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Academic Freedom Under Fire As Gaza Burns

Above photo: Pro-Israel rally at Stanford University in California on Oct. 10. Kefr4000, Wikimedia Commons.

As Israel resumed its bombing campaign, now focusing on southern Gaza, the push to hold back the growing tide of disgust is intensifying.

Academic freedom and freedom of expression on university campuses across the Anglosphere have continued to come under attack in the past week with Israeli lobbyists conflating anti-Zionism with anti-Semitism.

As Israel resumed its bombing campaign, now focusing on southern Gaza, the push to hold back the growing tide of disgust is intensifying, as the official Palestinian death toll in the strip nears 16,000.

On Tuesday, the presidents of Harvard University, the University of Pennsylvania and the Massachusetts Institute of Technology are being hauled before a U.S. congressional committee to face accusations that protests on their campuses were anti-Semitic in nature.

The hearing, named Holding Leaders Accountable and Confronting Antisemitism, will see MIT’s Sally Kornbluth, Harvard’s Claudine Gay and Penn’s Liz Magill face the House Education and Workforce Committee, chaired by  North Carolina, Republican Rep. Virginia Foxx.

In a statement introducing the hearing, Foxx claimed there had been “countless examples of antisemitic demonstrations on college campuses” and that college administrators had “largely stood by, allowing horrific rhetoric to fester and grow.”

The move comes after New York’s Columbia University last month suspended Justice in Palestine (SJP) and Jewish Voice for Peace (JVP) after a task force found the groups violated university policies by facilitating “threatening rhetoric and intimidation.”

Last month, the U.S. Department of Education’s office for civil rights launched an inquiry into possible ancestry or ethnic discrimination at several universities, at least five alleging anti-Semitic harassment.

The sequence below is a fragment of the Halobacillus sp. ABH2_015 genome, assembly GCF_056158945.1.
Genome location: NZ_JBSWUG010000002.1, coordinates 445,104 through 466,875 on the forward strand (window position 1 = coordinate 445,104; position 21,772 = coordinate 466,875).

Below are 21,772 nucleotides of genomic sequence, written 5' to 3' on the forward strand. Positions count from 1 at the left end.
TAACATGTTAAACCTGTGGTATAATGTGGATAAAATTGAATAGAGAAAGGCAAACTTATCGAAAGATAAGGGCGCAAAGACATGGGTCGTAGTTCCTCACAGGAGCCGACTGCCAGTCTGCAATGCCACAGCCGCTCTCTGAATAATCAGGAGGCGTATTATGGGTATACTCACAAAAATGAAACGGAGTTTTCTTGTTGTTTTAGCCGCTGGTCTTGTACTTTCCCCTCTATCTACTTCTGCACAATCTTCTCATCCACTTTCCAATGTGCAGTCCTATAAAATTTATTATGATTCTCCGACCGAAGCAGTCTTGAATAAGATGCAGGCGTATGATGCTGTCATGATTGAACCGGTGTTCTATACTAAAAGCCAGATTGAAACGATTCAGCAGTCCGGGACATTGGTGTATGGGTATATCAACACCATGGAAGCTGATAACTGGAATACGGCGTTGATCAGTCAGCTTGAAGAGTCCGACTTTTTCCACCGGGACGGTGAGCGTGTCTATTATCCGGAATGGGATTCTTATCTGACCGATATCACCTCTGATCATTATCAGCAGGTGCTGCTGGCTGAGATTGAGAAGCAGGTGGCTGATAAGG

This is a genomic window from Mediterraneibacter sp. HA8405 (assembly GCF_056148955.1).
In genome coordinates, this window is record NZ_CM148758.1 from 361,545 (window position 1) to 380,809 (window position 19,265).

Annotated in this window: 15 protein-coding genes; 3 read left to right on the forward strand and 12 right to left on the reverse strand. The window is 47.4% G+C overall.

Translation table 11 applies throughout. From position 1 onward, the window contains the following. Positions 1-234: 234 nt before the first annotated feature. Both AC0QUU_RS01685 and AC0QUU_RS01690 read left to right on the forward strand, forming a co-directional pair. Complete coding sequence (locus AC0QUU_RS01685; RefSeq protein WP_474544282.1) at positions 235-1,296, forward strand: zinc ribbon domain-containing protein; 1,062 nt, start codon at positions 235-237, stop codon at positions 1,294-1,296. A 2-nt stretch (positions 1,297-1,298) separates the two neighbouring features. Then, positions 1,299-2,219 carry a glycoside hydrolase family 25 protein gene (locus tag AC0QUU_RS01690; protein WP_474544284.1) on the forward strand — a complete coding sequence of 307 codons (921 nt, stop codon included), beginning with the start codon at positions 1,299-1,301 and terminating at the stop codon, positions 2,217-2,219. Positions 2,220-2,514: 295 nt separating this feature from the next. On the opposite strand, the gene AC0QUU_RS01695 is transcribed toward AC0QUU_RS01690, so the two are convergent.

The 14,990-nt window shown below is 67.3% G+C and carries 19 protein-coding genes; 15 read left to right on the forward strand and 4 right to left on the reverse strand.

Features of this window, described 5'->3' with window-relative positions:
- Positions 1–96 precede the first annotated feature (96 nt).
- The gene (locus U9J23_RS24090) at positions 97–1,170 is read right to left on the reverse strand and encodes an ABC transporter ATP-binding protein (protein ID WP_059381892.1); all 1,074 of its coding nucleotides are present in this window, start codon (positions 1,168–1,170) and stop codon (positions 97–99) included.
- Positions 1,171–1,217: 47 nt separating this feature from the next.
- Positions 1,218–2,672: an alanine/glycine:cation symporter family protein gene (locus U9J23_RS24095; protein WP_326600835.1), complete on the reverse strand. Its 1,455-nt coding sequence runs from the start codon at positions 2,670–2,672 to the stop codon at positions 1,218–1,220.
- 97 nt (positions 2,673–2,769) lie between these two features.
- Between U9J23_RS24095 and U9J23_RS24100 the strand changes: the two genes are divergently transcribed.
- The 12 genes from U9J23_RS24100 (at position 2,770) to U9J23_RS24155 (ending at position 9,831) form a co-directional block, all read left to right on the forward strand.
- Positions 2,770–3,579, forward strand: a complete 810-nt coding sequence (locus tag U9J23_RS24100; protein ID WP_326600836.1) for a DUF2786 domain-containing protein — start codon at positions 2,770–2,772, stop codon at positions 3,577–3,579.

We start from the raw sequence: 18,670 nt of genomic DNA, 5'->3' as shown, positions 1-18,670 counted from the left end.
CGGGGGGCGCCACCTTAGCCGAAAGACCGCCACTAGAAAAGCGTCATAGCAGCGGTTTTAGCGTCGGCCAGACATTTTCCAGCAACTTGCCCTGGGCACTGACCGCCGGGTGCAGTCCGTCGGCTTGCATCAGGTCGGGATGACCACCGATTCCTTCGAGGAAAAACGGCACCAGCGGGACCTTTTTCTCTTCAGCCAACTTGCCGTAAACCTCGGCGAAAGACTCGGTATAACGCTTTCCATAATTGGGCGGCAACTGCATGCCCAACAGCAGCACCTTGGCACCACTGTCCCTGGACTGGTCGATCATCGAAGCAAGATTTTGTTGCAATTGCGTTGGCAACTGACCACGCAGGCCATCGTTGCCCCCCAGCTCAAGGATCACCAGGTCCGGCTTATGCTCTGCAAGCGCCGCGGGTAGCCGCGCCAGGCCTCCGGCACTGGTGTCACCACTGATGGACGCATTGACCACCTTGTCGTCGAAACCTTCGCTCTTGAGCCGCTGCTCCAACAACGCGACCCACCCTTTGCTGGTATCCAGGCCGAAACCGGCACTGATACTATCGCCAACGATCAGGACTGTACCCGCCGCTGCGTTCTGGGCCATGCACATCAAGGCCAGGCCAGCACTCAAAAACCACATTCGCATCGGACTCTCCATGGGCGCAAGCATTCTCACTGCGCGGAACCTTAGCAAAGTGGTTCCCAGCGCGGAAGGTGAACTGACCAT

While student protesters cry out for the end of an active genocide of Palestinians, Harvard has come under attack from alumni, including Utah Senator Mitt Romney, for supposedly not doing enough to keep Jewish students “safe.”  Donors to Harvard have signaled that their funding is at risk of being pulled.

Academic freedoms were already at risk before Israel’s current attack on Gaza. Earlier this year Israeli consul for public diplomacy in New York, Yuval Donio-Gideon, objected to Bard College’s Apartheid in Israel-Palestine course on the grounds it breached the highly-contested International Holocaust Remembrance Alliance (IHRA) definition of anti-Semitism.

The course, designed and taught by Jewish American writer and researcher Nathan Thrall, explores the apartheid practices of the Zionist state. Bard’s decision to defend it provoked a concerted campaign and threats to withdraw funding from donors, including property developer Robert Epstein, who resigned from Bard’s board of trustees.